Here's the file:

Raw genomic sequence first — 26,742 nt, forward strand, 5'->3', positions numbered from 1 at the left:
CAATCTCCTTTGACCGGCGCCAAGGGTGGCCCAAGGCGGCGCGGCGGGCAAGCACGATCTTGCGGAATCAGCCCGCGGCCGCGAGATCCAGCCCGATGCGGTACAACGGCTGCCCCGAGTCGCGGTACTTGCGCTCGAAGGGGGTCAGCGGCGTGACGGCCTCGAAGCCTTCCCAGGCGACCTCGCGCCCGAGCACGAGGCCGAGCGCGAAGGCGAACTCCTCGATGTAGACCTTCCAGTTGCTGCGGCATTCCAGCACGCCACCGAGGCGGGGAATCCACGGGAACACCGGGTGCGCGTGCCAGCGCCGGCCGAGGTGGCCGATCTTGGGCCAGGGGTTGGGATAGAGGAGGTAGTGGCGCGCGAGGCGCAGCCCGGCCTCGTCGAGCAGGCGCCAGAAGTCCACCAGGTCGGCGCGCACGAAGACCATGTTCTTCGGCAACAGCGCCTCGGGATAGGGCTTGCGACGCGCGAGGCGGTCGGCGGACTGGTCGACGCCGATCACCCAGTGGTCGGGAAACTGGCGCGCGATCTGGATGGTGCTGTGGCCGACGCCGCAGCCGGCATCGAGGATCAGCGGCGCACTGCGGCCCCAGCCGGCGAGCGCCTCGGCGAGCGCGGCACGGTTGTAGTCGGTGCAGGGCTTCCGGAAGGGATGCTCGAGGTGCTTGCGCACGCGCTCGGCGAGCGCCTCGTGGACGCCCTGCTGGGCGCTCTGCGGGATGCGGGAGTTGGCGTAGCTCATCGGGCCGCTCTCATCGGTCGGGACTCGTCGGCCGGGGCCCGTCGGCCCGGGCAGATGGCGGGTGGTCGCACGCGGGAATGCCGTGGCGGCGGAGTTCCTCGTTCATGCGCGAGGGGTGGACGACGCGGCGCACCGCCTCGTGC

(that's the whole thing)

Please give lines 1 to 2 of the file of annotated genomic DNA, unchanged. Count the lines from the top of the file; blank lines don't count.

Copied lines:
Raw genomic sequence first — 26,742 nt, forward strand, 5'->3', positions numbered from 1 at the left:
CAATCTCCTTTGACCGGCGCCAAGGGTGGCCCAAGGCGGCGCGGCGGGCAAGCACGATCTTGCGGAATCAGCCCGCGGCCGCGAGATCCAGCCCGATGCGGTACAACGGCTGCCCCGAGTCGCGGTACTTGCGCTCGAAGGGGGTCAGCGGCGTGACGGCCTCGAAGCCTTCCCAGGCGACCTCGCGCCCGAGCACGAGGCCGAGCGCGAAGGCGAACTCCTCGATGTAGACCTTCCAGTTGCTGCGGCATTCCAGCACGCCACCGAGGCGGGGAATCCACGGGAACACCGGGTGCGCGTGCCAGCGCCGGCCGAGGTGGCCGATCTTGGGCCAGGGGTTGGGATAGAGGAGGTAGTGGCGCGCGAGGCGCAGCCCGGCCTCGTCGAGCAGGCGCCAGAAGTCCACCAGGTCGGCGCGCACGAAGACCATGTTCTTCGGCAACAGCGCCTCGGGATAGGGCTTGCGACGCGCGAGGCGGTCGGCGGACTGGTCGACGCCGATCACCCAGTGGTCGGGAAACTGGCGCGCGATCTGGATGGTGCTGTGGCCGACGCCGCAGCCGGCATCGAGGATCAGCGGCGCACTGCGGCCCCAGCCGGCGAGCGCCTCGGCGAGCGCGGCACGGTTGTAGTCGGTGCAGGGCTTCCGGAAGGGATGCTCGAGGTGCTTGCGCACGCGCTCGGCGAGCGCCTCGTGGACGCCCTGCTGGGCGCTCTGCGGGATGCGGGAGTTGGCGTAGCTCATCGGGCCGCTCTCATCGGTCGGGACTCGTCGGCCGGGGCCCGTCGGCCCGGGCAGATGGCGGGTGGTCGCACGCGGGAATGCCGTGGCGGCGGAGTTCCTCGTTCATGCGCGAGGGGTGGACGACGCGGCGCACCGCCTCGTGC